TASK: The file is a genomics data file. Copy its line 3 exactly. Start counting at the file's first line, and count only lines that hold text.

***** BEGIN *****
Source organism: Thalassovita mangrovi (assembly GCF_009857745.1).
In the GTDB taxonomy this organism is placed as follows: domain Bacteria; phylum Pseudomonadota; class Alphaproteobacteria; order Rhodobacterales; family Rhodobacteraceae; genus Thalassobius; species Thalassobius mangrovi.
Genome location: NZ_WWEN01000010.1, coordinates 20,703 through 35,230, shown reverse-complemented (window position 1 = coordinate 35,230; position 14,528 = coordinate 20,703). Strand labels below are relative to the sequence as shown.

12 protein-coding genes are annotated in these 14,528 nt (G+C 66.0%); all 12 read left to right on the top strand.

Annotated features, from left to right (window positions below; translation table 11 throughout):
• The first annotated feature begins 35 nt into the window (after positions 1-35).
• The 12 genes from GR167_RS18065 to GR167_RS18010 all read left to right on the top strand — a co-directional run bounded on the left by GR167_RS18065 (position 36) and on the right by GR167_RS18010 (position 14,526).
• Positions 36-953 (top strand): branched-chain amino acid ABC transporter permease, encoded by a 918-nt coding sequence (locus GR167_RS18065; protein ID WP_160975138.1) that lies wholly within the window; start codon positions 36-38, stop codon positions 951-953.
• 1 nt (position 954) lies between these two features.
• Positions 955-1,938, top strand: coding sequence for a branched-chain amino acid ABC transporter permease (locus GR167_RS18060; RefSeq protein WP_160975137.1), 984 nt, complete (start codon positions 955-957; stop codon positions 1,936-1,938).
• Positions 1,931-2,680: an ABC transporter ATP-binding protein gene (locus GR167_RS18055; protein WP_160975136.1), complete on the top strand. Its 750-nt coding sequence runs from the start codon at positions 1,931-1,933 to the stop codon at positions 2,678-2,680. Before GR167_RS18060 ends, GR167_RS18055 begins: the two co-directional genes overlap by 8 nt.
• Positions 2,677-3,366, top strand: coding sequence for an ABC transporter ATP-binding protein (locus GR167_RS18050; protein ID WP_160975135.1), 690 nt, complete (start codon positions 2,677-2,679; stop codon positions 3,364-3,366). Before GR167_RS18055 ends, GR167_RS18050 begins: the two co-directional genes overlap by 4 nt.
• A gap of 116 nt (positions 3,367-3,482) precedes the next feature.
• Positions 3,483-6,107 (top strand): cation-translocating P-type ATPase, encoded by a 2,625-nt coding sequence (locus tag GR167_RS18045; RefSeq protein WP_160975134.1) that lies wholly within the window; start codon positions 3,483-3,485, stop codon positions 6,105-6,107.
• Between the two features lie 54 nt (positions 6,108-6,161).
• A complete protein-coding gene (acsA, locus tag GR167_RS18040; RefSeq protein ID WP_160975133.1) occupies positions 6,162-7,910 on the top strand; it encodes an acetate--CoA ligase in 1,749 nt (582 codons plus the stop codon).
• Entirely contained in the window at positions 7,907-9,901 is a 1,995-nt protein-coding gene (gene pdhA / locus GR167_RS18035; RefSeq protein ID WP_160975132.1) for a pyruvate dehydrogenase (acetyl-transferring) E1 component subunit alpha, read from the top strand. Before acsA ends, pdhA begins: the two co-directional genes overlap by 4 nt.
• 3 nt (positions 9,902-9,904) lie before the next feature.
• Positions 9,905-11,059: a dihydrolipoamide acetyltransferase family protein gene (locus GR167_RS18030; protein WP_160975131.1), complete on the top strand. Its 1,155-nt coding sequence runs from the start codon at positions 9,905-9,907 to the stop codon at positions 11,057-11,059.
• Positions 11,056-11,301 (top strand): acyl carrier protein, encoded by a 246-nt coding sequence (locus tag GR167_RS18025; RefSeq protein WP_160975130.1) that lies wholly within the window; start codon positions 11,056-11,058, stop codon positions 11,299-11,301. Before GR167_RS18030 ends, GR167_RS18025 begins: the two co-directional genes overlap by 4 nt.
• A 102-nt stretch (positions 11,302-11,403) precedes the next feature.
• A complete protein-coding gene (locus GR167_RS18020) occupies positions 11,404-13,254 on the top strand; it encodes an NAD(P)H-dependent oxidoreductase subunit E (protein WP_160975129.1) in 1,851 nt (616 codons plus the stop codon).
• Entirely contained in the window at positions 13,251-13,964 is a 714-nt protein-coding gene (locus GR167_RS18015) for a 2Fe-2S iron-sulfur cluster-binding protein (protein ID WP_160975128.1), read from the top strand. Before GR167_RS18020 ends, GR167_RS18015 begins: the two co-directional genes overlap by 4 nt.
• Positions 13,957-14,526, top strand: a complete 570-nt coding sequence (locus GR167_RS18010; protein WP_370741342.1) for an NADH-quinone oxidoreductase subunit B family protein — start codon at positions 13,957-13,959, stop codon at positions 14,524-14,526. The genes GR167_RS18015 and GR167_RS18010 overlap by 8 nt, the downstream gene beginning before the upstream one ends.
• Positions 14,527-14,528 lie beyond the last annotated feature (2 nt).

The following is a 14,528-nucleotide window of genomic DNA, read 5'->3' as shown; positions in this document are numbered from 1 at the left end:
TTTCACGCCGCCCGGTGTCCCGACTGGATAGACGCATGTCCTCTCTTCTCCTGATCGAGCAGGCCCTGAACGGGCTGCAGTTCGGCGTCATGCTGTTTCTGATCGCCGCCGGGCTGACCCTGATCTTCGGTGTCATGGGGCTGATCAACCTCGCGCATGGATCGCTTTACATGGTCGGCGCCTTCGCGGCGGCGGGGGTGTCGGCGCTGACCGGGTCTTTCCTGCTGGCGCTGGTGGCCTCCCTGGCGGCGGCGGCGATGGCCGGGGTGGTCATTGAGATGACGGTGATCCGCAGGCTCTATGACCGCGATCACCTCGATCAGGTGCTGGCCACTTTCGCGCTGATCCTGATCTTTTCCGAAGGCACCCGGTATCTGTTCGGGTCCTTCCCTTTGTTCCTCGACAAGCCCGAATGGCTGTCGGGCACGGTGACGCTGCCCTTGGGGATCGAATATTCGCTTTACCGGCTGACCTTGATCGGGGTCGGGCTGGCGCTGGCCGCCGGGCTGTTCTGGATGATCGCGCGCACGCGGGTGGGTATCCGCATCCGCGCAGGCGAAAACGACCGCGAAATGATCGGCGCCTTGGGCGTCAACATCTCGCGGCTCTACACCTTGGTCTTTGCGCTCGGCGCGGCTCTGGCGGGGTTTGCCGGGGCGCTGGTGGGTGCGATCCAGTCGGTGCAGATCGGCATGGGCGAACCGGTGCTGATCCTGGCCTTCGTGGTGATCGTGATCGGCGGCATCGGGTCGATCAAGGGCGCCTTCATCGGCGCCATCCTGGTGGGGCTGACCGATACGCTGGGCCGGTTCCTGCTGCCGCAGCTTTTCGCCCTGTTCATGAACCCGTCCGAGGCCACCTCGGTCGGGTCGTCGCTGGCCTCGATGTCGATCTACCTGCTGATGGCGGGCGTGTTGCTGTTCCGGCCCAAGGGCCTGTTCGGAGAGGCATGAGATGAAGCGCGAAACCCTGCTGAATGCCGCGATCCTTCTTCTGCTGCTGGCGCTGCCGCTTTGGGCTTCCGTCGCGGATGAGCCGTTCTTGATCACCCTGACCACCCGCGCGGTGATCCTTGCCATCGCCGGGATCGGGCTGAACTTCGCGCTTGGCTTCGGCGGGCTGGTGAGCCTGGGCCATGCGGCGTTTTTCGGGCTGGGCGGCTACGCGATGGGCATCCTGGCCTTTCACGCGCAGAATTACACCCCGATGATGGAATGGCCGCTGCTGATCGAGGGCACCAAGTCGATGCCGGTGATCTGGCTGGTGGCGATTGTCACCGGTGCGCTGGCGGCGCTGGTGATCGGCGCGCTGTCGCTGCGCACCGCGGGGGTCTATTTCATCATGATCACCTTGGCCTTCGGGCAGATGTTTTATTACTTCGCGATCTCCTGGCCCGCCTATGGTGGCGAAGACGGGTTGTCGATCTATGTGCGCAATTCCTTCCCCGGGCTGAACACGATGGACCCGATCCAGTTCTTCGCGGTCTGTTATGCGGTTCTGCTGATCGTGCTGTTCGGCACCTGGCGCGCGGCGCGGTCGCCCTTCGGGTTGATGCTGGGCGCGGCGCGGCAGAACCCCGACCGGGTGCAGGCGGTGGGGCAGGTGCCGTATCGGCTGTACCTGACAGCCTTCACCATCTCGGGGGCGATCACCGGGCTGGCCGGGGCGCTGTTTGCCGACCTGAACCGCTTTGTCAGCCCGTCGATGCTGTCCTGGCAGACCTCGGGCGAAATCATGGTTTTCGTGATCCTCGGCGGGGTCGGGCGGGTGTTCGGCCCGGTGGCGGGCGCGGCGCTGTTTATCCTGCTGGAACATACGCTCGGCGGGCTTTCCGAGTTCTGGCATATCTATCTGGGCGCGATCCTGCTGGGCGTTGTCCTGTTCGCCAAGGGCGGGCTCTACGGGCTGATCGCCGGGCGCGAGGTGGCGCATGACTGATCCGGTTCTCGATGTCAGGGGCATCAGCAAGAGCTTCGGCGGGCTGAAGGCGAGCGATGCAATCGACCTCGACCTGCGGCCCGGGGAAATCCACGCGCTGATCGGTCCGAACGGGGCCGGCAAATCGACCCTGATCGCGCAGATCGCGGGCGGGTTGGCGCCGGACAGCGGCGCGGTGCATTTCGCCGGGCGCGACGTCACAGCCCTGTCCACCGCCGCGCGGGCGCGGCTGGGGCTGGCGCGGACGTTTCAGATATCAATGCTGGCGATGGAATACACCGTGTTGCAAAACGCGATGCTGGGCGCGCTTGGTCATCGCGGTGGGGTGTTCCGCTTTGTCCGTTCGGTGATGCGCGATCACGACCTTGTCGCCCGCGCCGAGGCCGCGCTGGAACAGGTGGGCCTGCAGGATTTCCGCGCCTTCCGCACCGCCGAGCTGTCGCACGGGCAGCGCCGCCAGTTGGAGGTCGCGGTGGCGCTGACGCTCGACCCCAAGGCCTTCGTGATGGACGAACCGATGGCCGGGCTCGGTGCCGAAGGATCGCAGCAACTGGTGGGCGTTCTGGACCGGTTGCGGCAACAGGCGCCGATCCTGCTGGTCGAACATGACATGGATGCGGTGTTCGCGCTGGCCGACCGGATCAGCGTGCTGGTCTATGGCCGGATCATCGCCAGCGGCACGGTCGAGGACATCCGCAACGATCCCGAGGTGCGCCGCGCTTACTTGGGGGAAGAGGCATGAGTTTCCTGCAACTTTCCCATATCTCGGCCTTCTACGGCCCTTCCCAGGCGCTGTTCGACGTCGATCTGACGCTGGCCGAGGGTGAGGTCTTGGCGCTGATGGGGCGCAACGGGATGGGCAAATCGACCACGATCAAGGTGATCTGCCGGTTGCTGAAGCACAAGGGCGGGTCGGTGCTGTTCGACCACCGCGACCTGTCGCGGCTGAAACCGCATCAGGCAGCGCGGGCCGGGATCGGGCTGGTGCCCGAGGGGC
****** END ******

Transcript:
Genome location: NZ_WWEN01000010.1, coordinates 20,703 through 35,230, shown reverse-complemented (window position 1 = coordinate 35,230; position 14,528 = coordinate 20,703). Strand labels below are relative to the sequence as shown.